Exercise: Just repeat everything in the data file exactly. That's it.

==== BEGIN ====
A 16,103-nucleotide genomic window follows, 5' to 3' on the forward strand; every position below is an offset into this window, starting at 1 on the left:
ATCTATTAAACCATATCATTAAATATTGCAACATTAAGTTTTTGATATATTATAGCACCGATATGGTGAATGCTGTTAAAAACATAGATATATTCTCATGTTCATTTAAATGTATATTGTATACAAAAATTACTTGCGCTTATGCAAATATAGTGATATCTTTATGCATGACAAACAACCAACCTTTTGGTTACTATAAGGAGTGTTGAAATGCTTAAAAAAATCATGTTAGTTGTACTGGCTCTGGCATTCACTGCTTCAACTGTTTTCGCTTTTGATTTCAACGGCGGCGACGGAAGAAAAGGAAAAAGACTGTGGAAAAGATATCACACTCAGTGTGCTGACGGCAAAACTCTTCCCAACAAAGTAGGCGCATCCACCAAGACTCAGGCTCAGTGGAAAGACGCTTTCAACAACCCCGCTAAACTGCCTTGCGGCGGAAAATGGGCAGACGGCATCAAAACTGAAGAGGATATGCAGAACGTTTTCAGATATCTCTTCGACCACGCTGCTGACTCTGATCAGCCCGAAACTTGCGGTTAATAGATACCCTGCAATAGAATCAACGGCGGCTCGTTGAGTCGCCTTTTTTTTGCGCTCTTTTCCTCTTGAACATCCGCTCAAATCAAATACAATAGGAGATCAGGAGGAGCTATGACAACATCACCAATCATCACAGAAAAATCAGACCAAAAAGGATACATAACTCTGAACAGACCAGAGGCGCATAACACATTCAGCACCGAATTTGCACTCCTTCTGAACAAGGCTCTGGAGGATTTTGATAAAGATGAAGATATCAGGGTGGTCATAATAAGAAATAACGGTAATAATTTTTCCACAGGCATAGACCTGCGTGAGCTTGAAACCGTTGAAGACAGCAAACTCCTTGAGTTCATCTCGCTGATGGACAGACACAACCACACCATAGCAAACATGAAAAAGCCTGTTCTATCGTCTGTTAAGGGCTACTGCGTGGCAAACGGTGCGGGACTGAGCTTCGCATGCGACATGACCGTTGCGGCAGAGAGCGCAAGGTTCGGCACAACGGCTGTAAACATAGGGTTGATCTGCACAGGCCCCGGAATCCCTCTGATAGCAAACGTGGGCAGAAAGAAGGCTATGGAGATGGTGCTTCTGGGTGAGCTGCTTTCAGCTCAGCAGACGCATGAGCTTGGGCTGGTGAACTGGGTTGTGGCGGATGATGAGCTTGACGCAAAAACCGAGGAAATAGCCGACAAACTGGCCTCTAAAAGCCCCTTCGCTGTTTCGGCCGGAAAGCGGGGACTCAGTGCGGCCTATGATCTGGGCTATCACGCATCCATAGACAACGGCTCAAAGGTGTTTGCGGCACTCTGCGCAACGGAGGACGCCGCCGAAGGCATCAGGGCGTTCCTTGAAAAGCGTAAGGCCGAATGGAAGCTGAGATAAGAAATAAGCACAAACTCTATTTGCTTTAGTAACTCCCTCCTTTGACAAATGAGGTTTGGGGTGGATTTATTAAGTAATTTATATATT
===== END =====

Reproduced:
A 16,103-nucleotide genomic window follows, 5' to 3' on the forward strand; every position below is an offset into this window, starting at 1 on the left:
ATCTATTAAACCATATCATTAAATATTGCAACATTAAGTTTTTGATATATTATAGCACCGATATGGTGAATGCTGTTAAAAACATAGATATATTCTCATGTTCATTTAAATGTATATTGTATACAAAAATTACTTGCGCTTATGCAAATATAGTGATATCTTTATGCATGACAAACAACCAACCTTTTGGTTACTATAAGGAGTGTTGAAATGCTTAAAAAAATCATGTTAGTTGTACTGGCTCTGGCATTCACTGCTTCAACTGTTTTCGCTTTTGATTTCAACGGCGGCGACGGAAGAAAAGGAAAAAGACTGTGGAAAAGATATCACACTCAGTGTGCTGACGGCAAAACTCTTCCCAACAAAGTAGGCGCATCCACCAAGACTCAGGCTCAGTGGAAAGACGCTTTCAACAACCCCGCTAAACTGCCTTGCGGCGGAAAATGGGCAGACGGCATCAAAACTGAAGAGGATATGCAGAACGTTTTCAGATATCTCTTCGACCACGCTGCTGACTCTGATCAGCCCGAAACTTGCGGTTAATAGATACCCTGCAATAGAATCAACGGCGGCTCGTTGAGTCGCCTTTTTTTTGCGCTCTTTTCCTCTTGAACATCCGCTCAAATCAAATACAATAGGAGATCAGGAGGAGCTATGACAACATCACCAATCATCACAGAAAAATCAGACCAAAAAGGATACATAACTCTGAACAGACCAGAGGCGCATAACACATTCAGCACCGAATTTGCACTCCTTCTGAACAAGGCTCTGGAGGATTTTGATAAAGATGAAGATATCAGGGTGGTCATAATAAGAAATAACGGTAATAATTTTTCCACAGGCATAGACCTGCGTGAGCTTGAAACCGTTGAAGACAGCAAACTCCTTGAGTTCATCTCGCTGATGGACAGACACAACCACACCATAGCAAACATGAAAAAGCCTGTTCTATCGTCTGTTAAGGGCTACTGCGTGGCAAACGGTGCGGGACTGAGCTTCGCATGCGACATGACCGTTGCGGCAGAGAGCGCAAGGTTCGGCACAACGGCTGTAAACATAGGGTTGATCTGCACAGGCCCCGGAATCCCTCTGATAGCAAACGTGGGCAGAAAGAAGGCTATGGAGATGGTGCTTCTGGGTGAGCTGCTTTCAGCTCAGCAGACGCATGAGCTTGGGCTGGTGAACTGGGTTGTGGCGGATGATGAGCTTGACGCAAAAACCGAGGAAATAGCCGACAAACTGGCCTCTAAAAGCCCCTTCGCTGTTTCGGCCGGAAAGCGGGGACTCAGTGCGGCCTATGATCTGGGCTATCACGCATCCATAGACAACGGCTCAAAGGTGTTTGCGGCACTCTGCGCAACGGAGGACGCCGCCGAAGGCATCAGGGCGTTCCTTGAAAAGCGTAAGGCCGAATGGAAGCTGAGATAAGAAATAAGCACAAACTCTATTTGCTTTAGTAACTCCCTCCTTTGACAAATGAGGTTTGGGGTGGATTTATTAAGTAATTTATATATT